Monica Lewinsky wins the Internet with ‘I have a joke’ tweet about affair with Bill Clinton as an intern
Monica Lewinsky participated in a trending "I have a joke" competition on the Internet and stumped everyone by joking about her affair with former President Bill Clinton. Lewinsky, a former White House intern, offered her take on the joke trend, writing: "I have an intern joke and it… nevermind." The trend includes social media users explaining they have a joke about an issue and finishing with a punch phrase related to the set up issue.
The 47-year-old, through her joke, referred to her sexual relationship with Clinton in the 1990s. Her response came to a post by Nell Scovell, creator of the TV series 'Sabrina the Teenage Witch,' who wrote: “I have a Charles Manson joke and it kills." Other notable jokes include one of Dr. Karishma Kaushik’s, who wrote: "I have a microbiology joke, but not sure if it is ‘cultured.'"
However, according to actress Mia Farrow, Lewinsky's joke was the winner of them all. The 75-year-old actress wrote: "Monica wins the internet." Lewinsky’s tweet had been liked over 535,000 times as of Monday, July 27, morning. Lewinsky, in her sensational 2018 docuseries 'The Clinton Affairs', made multiple new revelations about her infamous affair with the former president; it also talked about her first public disclosure of how she had considered suicide after her affair with former President Bill Clinton. The former White House intern, in an article in June 2015, had first written that "the shame, the scorn, and the fear" put her in a dark place where she was considering taking her own life.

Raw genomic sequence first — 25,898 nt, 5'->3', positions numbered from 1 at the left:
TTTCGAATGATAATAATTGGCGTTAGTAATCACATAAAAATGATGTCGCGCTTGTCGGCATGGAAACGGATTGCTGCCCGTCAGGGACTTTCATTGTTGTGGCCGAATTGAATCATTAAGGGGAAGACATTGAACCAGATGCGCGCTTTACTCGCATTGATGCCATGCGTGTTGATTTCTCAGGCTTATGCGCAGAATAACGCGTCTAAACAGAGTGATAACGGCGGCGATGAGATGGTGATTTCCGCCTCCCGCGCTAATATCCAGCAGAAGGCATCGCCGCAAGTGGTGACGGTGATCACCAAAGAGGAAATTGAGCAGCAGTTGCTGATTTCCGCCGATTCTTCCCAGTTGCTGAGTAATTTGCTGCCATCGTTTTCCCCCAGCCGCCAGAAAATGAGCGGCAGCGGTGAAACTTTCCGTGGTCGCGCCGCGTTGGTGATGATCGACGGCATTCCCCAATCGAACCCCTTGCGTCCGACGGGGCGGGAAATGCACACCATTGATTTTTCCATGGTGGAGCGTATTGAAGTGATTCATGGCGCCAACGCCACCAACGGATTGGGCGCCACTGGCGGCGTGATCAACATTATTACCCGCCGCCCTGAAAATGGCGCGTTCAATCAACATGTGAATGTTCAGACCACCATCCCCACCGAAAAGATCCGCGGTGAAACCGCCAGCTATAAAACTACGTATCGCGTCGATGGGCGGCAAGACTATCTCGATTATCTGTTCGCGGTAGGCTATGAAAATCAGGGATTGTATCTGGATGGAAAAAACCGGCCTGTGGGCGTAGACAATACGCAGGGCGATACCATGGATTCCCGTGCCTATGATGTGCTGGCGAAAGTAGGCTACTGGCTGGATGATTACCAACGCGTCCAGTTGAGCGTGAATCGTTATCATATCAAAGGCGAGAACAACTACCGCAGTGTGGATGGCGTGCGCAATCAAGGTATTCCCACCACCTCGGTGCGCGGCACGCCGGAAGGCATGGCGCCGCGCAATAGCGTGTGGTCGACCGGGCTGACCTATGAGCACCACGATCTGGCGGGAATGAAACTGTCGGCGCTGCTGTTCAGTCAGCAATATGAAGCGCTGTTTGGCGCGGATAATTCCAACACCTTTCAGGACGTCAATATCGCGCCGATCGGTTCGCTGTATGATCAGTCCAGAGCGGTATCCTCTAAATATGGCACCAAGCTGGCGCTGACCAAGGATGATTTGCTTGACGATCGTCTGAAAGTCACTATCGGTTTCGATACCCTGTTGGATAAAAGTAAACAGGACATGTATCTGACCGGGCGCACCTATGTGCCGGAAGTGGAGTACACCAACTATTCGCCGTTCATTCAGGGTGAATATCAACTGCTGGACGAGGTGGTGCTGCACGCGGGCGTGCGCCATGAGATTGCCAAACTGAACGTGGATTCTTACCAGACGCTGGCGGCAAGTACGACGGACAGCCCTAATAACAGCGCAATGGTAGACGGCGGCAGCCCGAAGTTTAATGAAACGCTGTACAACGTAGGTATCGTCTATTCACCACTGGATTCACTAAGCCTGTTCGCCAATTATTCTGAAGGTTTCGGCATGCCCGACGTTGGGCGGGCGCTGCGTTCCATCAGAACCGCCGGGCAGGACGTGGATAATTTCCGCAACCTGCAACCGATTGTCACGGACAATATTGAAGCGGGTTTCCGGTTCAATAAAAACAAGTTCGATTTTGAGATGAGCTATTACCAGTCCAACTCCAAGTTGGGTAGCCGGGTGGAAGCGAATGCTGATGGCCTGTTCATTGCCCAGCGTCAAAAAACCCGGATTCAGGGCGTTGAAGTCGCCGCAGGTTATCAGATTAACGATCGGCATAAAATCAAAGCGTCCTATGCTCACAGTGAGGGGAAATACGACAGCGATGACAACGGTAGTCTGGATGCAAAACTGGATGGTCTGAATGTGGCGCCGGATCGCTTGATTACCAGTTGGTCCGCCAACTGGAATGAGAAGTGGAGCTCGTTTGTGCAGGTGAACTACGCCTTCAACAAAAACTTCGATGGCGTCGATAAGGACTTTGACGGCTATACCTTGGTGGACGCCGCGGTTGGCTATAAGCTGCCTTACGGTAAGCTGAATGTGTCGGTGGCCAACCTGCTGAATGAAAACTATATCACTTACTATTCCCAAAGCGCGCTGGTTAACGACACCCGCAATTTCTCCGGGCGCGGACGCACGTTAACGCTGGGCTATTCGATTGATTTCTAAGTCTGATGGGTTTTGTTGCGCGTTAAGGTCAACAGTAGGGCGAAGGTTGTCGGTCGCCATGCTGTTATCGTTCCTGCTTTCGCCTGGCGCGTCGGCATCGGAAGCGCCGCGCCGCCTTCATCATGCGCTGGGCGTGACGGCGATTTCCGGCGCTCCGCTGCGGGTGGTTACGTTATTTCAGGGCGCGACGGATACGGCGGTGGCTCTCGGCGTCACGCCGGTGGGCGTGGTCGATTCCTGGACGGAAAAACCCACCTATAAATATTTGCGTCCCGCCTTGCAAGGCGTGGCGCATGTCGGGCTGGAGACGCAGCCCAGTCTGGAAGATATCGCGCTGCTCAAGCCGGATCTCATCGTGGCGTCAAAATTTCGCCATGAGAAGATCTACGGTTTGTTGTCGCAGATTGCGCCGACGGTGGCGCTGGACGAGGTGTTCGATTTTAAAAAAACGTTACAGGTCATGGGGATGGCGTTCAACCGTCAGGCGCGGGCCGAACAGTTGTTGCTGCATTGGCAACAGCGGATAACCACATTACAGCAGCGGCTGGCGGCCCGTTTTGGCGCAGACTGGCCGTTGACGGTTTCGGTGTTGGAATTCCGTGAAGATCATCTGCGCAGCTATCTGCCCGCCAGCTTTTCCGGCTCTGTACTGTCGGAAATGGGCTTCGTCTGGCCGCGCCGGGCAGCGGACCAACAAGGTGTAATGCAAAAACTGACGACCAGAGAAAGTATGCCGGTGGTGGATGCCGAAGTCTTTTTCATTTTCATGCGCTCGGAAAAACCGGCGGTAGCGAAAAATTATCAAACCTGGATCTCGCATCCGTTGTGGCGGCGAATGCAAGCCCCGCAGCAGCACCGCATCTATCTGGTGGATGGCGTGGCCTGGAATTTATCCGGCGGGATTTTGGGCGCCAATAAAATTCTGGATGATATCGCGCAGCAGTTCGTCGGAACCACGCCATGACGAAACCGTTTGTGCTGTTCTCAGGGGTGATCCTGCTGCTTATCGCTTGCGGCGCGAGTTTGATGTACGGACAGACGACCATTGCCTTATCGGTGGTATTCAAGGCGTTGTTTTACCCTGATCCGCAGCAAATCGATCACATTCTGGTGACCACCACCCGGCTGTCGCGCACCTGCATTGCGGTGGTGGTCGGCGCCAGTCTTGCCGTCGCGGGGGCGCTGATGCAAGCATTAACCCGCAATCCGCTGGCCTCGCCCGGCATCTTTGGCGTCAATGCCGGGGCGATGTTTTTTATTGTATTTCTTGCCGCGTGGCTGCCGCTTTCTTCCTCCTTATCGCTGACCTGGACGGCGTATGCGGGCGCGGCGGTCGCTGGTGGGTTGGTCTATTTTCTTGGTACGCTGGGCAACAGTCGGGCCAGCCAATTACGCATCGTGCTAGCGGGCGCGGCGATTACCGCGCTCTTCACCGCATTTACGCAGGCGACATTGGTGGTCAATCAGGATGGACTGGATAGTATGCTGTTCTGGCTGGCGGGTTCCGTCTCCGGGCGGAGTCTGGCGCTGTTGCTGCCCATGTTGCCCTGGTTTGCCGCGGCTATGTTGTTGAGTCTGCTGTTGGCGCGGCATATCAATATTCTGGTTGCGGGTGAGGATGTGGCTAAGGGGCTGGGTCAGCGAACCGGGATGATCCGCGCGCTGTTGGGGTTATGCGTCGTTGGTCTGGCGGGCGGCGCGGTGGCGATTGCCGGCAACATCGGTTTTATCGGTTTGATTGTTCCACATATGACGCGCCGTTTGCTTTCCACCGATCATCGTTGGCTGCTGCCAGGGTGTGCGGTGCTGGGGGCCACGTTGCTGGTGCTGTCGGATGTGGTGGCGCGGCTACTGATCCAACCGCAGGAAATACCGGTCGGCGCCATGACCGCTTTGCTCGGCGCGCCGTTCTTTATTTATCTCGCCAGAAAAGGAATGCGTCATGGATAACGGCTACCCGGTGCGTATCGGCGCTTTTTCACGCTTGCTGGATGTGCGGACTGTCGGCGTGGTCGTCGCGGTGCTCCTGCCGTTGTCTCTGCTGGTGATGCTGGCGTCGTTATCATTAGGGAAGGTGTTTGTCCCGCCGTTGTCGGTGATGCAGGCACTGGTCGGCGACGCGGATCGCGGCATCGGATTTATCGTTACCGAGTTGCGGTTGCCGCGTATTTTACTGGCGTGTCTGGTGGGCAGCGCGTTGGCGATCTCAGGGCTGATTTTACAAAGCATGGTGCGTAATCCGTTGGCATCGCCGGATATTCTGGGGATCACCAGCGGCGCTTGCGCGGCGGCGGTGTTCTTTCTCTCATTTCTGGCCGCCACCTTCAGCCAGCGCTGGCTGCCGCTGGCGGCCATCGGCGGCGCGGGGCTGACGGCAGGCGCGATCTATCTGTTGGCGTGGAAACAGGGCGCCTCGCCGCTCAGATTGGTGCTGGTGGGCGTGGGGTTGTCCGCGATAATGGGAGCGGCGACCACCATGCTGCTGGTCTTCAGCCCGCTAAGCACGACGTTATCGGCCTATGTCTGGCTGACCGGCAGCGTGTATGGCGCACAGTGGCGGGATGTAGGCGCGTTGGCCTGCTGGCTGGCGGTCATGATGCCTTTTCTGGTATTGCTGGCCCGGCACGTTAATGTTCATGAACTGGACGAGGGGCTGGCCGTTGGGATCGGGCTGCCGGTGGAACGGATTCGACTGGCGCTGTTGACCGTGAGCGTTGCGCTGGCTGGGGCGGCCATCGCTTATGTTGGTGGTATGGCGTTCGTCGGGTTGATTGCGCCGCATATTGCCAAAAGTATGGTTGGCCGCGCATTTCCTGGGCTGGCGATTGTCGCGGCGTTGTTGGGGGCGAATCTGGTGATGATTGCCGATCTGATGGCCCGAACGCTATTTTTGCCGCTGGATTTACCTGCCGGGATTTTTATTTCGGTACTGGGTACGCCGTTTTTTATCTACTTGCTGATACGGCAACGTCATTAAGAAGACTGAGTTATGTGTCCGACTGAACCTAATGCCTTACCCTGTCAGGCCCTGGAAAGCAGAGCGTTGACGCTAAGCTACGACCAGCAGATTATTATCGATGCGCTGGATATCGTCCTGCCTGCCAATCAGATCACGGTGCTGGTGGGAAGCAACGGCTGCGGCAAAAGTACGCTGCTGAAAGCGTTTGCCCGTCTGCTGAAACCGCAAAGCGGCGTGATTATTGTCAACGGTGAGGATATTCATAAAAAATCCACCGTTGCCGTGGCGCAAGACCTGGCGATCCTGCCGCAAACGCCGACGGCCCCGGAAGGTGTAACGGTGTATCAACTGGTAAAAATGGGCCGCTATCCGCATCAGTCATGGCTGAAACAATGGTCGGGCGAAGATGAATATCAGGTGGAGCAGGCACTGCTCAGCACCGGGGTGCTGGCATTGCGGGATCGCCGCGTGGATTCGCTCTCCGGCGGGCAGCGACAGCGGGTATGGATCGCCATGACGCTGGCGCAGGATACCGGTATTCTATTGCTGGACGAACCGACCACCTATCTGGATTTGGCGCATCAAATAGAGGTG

The A&E docuseries 'The Clinton Affair' premieres on November 18 at 9 pm and MEAWW was given early access to the riveting show. "I have never actually attempted suicide, but I had strong suicidal temptations several times during the investigations and during one or two periods after," she had written in the article years ago. Although Lewinsky said that her relationship with Clinton was consensual, she also said that she was beginning to reconsider that notion based on power imbalances and "the ability to abuse them."
In the wake of the docuseries, Lewinsky wrote an essay slamming Clinton for stating that he did not feel like he owed a personal apology to her. "What feels more important to me than whether I am owed or deserving of a personal apology is my belief that Bill Clinton should want to apologize,” Lewinsky wrote. “I’m less disappointed by him, and more disappointed for him. He would be a better man for it ... and we, in turn, a better society.”
Lewinsky, in her piece, also explained why she decided to participate in the A&E’s docu-series about her affair despite being largely silent about it in recent years. “One main reason: because I could,” she wrote. “Throughout history, women have been traduced and silenced. Now, it’s our time to tell our own stories in our own words.”
Lewinsky's sexual encounter with Clinton occurred when she was a 22-year-old intern at the White House in November of 1995. Clinton was 49 years of age at the time. The news of the duo's affair, however, broke in January 1998, which sparked federal investigations and an onslaught of media attention.